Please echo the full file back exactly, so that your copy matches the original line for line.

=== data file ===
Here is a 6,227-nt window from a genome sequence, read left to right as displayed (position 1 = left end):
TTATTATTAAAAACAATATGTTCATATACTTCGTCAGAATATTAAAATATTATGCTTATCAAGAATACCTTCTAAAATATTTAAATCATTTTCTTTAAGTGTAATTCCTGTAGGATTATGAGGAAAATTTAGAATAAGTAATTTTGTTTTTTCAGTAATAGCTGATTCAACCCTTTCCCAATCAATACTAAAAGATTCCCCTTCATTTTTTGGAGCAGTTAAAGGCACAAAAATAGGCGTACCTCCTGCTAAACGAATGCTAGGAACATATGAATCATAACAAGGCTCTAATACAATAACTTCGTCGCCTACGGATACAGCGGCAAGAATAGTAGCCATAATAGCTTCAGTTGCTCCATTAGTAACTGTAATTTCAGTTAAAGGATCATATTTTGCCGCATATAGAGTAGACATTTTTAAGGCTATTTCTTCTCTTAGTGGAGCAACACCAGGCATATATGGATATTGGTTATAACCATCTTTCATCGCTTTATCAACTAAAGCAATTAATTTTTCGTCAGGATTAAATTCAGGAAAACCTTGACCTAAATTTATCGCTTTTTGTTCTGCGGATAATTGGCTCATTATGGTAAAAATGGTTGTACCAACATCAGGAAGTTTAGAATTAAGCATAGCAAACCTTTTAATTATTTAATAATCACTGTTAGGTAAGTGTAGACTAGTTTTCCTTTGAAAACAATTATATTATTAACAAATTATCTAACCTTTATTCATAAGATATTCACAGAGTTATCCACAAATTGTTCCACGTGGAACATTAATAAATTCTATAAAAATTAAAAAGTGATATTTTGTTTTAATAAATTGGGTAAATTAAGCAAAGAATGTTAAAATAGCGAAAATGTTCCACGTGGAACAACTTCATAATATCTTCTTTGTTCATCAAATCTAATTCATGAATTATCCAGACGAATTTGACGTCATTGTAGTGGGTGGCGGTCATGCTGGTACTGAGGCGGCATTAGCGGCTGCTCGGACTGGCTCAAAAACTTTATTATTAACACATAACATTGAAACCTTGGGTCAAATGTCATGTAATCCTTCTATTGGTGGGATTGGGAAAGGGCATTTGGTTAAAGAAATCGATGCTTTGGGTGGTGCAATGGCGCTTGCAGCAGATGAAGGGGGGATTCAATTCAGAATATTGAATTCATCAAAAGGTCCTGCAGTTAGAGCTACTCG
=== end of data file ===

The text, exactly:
Here is a 6,227-nt window from a genome sequence, read left to right as displayed (position 1 = left end):
TTATTATTAAAAACAATATGTTCATATACTTCGTCAGAATATTAAAATATTATGCTTATCAAGAATACCTTCTAAAATATTTAAATCATTTTCTTTAAGTGTAATTCCTGTAGGATTATGAGGAAAATTTAGAATAAGTAATTTTGTTTTTTCAGTAATAGCTGATTCAACCCTTTCCCAATCAATACTAAAAGATTCCCCTTCATTTTTTGGAGCAGTTAAAGGCACAAAAATAGGCGTACCTCCTGCTAAACGAATGCTAGGAACATATGAATCATAACAAGGCTCTAATACAATAACTTCGTCGCCTACGGATACAGCGGCAAGAATAGTAGCCATAATAGCTTCAGTTGCTCCATTAGTAACTGTAATTTCAGTTAAAGGATCATATTTTGCCGCATATAGAGTAGACATTTTTAAGGCTATTTCTTCTCTTAGTGGAGCAACACCAGGCATATATGGATATTGGTTATAACCATCTTTCATCGCTTTATCAACTAAAGCAATTAATTTTTCGTCAGGATTAAATTCAGGAAAACCTTGACCTAAATTTATCGCTTTTTGTTCTGCGGATAATTGGCTCATTATGGTAAAAATGGTTGTACCAACATCAGGAAGTTTAGAATTAAGCATAGCAAACCTTTTAATTATTTAATAATCACTGTTAGGTAAGTGTAGACTAGTTTTCCTTTGAAAACAATTATATTATTAACAAATTATCTAACCTTTATTCATAAGATATTCACAGAGTTATCCACAAATTGTTCCACGTGGAACATTAATAAATTCTATAAAAATTAAAAAGTGATATTTTGTTTTAATAAATTGGGTAAATTAAGCAAAGAATGTTAAAATAGCGAAAATGTTCCACGTGGAACAACTTCATAATATCTTCTTTGTTCATCAAATCTAATTCATGAATTATCCAGACGAATTTGACGTCATTGTAGTGGGTGGCGGTCATGCTGGTACTGAGGCGGCATTAGCGGCTGCTCGGACTGGCTCAAAAACTTTATTATTAACACATAACATTGAAACCTTGGGTCAAATGTCATGTAATCCTTCTATTGGTGGGATTGGGAAAGGGCATTTGGTTAAAGAAATCGATGCTTTGGGTGGTGCAATGGCGCTTGCAGCAGATGAAGGGGGGATTCAATTCAGAATATTGAATTCATCAAAAGGTCCTGCAGTTAGAGCTACTCG